Visit Mostar the Street Art Capital of Bosnia-Herzegovina

Sometimes you meet super nice people when travelling. I love to listen and learn from others, a great insight how the rest of the world ticks. Very often people tell me about their bucket list, and one place I hear repeatedly, is the bridge in Mostar. The other day I meet this absolutely lovely couple, and at one point the guy tells me “The Bridge in Mostar is impressive, the rest is, how to best put it, there is nothing to see really, it is all very run down and neglected.”  

The Touristin Mostar street art Staklena Banka Sniper Tower Glass Bank Visit Mostar the Street Art Capital of Bosnia-Herzegovina

The war ended only in 1995. People make a living somehow, they probably, most certainly love their home country. They didn’t just rebuild that bridge in 2004 to make tourists come and visit. Mostar is a place where real people live, they are not actors employed to entertain day visitors. The victims of the war still work their way through the consequences of it, and there are many bombed out buildings still.

There are of course plans to restore destroyed buildings, like the famous Staklena banka, the Glass bank but it takes time and costs money. It would be a positive action; it is time to move on. People shall not live forever in a town with bullet holes in buildings. It is horrible to see what a war can do. I have seen it on TV and in films. This is a recently destroyed city. This is reality. Maybe it is best to tear down the destroyed places, and have a fresh start. They surely are an amazing playground for future architect visionaries.

Mostar is a rather small town; you can walk pretty much everywhere. It is not really busy and seems a bit more on the sleepy side. I still don’t understand at all why they aren’t Yugoslavians anymore, like it was before the war. Again, as so often in history, a few individuals were able to manipulate people, spread hate and start a war. And I imagine it to be so exhausting for the people living in this part of the world to find out who they are or what they shall be, and that every day. People must surely wonder what to do now; they can’t stop analysing things and simply stop looking for solutions. They all lived peacefully together. It would have been fantastic if all the countries of the former Yugoslavia would have stayed together as equals, and form one democracy. At one point they all join the European Union, whose motto is: “United in Diversity.” Many questions are left unanswered. I’m sure there must be many different ideas, answers and opinions.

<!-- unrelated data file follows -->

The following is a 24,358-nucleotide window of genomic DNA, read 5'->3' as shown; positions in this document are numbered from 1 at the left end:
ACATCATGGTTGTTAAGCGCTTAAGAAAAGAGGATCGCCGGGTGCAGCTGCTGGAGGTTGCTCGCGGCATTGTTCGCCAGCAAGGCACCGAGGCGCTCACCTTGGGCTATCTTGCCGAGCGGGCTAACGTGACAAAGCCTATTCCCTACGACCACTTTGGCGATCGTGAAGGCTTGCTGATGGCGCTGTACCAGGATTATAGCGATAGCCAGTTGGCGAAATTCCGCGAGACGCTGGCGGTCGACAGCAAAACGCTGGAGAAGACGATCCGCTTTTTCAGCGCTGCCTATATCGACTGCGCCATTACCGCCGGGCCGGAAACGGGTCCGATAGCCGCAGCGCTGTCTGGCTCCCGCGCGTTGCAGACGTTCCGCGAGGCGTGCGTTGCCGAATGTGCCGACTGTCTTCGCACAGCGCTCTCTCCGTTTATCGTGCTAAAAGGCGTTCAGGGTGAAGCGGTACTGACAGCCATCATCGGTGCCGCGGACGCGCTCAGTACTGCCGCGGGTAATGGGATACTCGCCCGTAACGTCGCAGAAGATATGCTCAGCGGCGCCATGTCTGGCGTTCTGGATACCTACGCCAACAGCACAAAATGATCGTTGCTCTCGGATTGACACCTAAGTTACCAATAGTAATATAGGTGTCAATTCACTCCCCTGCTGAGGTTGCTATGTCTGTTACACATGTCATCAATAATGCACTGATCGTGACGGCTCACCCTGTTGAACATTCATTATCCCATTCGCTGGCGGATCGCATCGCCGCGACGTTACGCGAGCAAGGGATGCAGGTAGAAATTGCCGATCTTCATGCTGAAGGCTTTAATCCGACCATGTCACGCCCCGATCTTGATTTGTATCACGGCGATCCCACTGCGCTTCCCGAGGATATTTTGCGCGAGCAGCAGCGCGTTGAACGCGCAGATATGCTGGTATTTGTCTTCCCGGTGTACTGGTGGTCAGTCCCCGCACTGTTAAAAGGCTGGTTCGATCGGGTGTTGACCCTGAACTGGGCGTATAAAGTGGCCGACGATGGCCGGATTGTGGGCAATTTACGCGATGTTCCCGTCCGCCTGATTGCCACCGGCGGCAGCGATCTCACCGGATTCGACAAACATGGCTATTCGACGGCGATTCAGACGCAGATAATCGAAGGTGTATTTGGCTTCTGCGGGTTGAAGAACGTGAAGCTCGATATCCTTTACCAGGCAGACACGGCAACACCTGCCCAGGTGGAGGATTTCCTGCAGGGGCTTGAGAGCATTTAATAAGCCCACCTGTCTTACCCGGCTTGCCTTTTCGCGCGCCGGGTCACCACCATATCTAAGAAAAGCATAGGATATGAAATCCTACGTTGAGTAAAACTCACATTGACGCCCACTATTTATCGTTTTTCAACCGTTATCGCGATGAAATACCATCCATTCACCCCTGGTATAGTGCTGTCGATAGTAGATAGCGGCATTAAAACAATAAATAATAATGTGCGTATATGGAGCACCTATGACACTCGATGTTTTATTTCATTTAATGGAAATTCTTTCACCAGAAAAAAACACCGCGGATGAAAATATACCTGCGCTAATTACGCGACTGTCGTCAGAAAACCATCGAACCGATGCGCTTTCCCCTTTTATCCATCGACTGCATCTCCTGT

When I arrive in Mostar I can’t believe what I find, and honestly I expected everything but street art. That there is so much street art everywhere surprises me tremendously. There is a massive street art scene in this small town with a population of only 100,000. And obviously there is so much optimism and hope. People actively care for their town, not for one moment do I have the impression they neglect it. See for yourself, it has a magnificent vibe.

Street Art by Ante Babić

Street Art by Antonia Nikolić

Street Art by ELLA+PITR

Street Art by Ema Jons

Street Art Festival in Mostar – multicultural and impressive

I see posters, advertising the Street Arts Festival in Mostar. A guy at a café tells me that this year it is the fifth festival, with around one hundred international and local artists. Everybody can join, no matter their age, hair colour or ethnical background. It doesn't even play a role whether artists are professionals or beginners. Jump onto the Street Art Festival Mostar fb page for more information.

Where to find Street Art in Mostar

Kneza Domagoja/Kralja Zvonimira). You also find street art at the Youth Centre: OKC Abrasevic,

Street Art by Aleta Rajic

Street Art by Carmen Obrdalj

Street Art by Marijana Cigić

Street Art by Marko Zakky Zadro, Anja Maricic, Sunita

Street Art by Pupo Bibbito & Astronaut

Street Art by Robin Abramovic

Street Art by Robin Abramovic

What did I learn in Mostar?

After I walked around town for a few hours I go to a restaurant near that bridge. Waiters are dressed in fancy dress, they call it traditional costume. The food is yummy, and the waiter chatty. I notice that nearly every diner takes a photo of the fountain in the middle of the restaurant. Since I can’t see the point I ask the waiter what is so special about this fountain.

He smiles, a cheeky smile “Nothing. It is one of these ones you find in mosques that provides water for ritual ablutions. This one is very obviously a replica. I have no idea why they take a photo of it, but you know, as long as it makes them happy, let them do it.” The waiter could barely finish his sentence, when a guy sitting at a table nearby asks him whether he has a moment to stand next to the fountain because he would like to take a photo of him.

That is what I take home with me from Mostar: Live and let live, regardless …

Do you like Street Art as much as I do? Look at my Street Art finds in 

Cape Town
Los Angeles and 

From Berlin with love